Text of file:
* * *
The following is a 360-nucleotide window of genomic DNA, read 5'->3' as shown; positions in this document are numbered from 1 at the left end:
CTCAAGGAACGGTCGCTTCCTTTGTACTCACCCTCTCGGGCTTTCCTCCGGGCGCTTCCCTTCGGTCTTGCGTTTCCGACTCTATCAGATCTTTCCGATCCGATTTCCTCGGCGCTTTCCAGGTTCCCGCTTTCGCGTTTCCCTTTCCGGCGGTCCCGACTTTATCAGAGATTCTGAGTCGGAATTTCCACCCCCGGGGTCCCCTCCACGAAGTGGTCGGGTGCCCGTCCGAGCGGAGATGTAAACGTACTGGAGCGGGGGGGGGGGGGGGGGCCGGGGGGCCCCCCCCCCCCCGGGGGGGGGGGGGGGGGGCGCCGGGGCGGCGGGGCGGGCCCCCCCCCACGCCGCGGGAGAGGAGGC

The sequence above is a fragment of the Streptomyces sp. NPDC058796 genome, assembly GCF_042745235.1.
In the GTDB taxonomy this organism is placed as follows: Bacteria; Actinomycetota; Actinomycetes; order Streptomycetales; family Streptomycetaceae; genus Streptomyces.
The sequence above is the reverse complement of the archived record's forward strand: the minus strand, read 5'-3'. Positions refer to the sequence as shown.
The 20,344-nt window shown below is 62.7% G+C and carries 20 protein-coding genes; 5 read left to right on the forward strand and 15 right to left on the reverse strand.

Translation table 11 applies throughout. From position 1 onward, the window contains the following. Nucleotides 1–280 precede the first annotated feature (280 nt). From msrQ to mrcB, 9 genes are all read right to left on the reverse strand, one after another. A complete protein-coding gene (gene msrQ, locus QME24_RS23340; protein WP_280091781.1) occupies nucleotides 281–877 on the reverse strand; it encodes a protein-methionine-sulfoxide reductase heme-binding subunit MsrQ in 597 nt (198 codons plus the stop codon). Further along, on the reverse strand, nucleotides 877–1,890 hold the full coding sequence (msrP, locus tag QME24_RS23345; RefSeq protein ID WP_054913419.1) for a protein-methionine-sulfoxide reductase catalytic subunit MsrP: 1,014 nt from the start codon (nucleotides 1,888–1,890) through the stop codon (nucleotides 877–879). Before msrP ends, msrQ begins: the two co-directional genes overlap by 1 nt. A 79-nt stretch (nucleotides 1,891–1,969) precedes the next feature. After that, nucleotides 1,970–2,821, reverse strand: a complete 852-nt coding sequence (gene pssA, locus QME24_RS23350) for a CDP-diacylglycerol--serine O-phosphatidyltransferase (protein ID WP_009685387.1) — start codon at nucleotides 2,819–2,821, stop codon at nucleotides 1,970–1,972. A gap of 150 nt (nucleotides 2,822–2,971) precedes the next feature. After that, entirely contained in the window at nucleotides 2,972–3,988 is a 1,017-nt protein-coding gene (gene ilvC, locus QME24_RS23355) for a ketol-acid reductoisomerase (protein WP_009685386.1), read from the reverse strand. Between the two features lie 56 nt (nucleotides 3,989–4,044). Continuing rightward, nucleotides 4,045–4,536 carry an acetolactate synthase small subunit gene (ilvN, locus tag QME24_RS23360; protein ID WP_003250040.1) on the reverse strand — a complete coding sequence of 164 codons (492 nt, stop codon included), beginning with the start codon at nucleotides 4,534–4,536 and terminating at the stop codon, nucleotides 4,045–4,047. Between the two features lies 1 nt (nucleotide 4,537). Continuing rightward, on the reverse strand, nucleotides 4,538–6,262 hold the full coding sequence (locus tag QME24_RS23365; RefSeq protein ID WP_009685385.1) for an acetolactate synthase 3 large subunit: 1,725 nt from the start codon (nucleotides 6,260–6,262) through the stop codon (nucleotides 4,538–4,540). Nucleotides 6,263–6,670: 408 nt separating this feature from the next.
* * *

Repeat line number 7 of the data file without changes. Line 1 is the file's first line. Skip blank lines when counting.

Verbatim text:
Translation table 11 applies throughout. From position 1 onward, the window contains the following. Nucleotides 1–280 precede the first annotated feature (280 nt). From msrQ to mrcB, 9 genes are all read right to left on the reverse strand, one after another. A complete protein-coding gene (gene msrQ, locus QME24_RS23340; protein WP_280091781.1) occupies nucleotides 281–877 on the reverse strand; it encodes a protein-methionine-sulfoxide reductase heme-binding subunit MsrQ in 597 nt (198 codons plus the stop codon). Further along, on the reverse strand, nucleotides 877–1,890 hold the full coding sequence (msrP, locus tag QME24_RS23345; RefSeq protein ID WP_054913419.1) for a protein-methionine-sulfoxide reductase catalytic subunit MsrP: 1,014 nt from the start codon (nucleotides 1,888–1,890) through the stop codon (nucleotides 877–879). Before msrP ends, msrQ begins: the two co-directional genes overlap by 1 nt. A 79-nt stretch (nucleotides 1,891–1,969) precedes the next feature. After that, nucleotides 1,970–2,821, reverse strand: a complete 852-nt coding sequence (gene pssA, locus QME24_RS23350) for a CDP-diacylglycerol--serine O-phosphatidyltransferase (protein ID WP_009685387.1) — start codon at nucleotides 2,819–2,821, stop codon at nucleotides 1,970–1,972. A gap of 150 nt (nucleotides 2,822–2,971) precedes the next feature. After that, entirely contained in the window at nucleotides 2,972–3,988 is a 1,017-nt protein-coding gene (gene ilvC, locus QME24_RS23355) for a ketol-acid reductoisomerase (protein WP_009685386.1), read from the reverse strand. Between the two features lie 56 nt (nucleotides 3,989–4,044). Continuing rightward, nucleotides 4,045–4,536 carry an acetolactate synthase small subunit gene (ilvN, locus tag QME24_RS23360; protein ID WP_003250040.1) on the reverse strand — a complete coding sequence of 164 codons (492 nt, stop codon included), beginning with the start codon at nucleotides 4,534–4,536 and terminating at the stop codon, nucleotides 4,045–4,047. Between the two features lies 1 nt (nucleotide 4,537). Continuing rightward, on the reverse strand, nucleotides 4,538–6,262 hold the full coding sequence (locus tag QME24_RS23365; RefSeq protein ID WP_009685385.1) for an acetolactate synthase 3 large subunit: 1,725 nt from the start codon (nucleotides 6,260–6,262) through the stop codon (nucleotides 4,538–4,540). Nucleotides 6,263–6,670: 408 nt separating this feature from the next.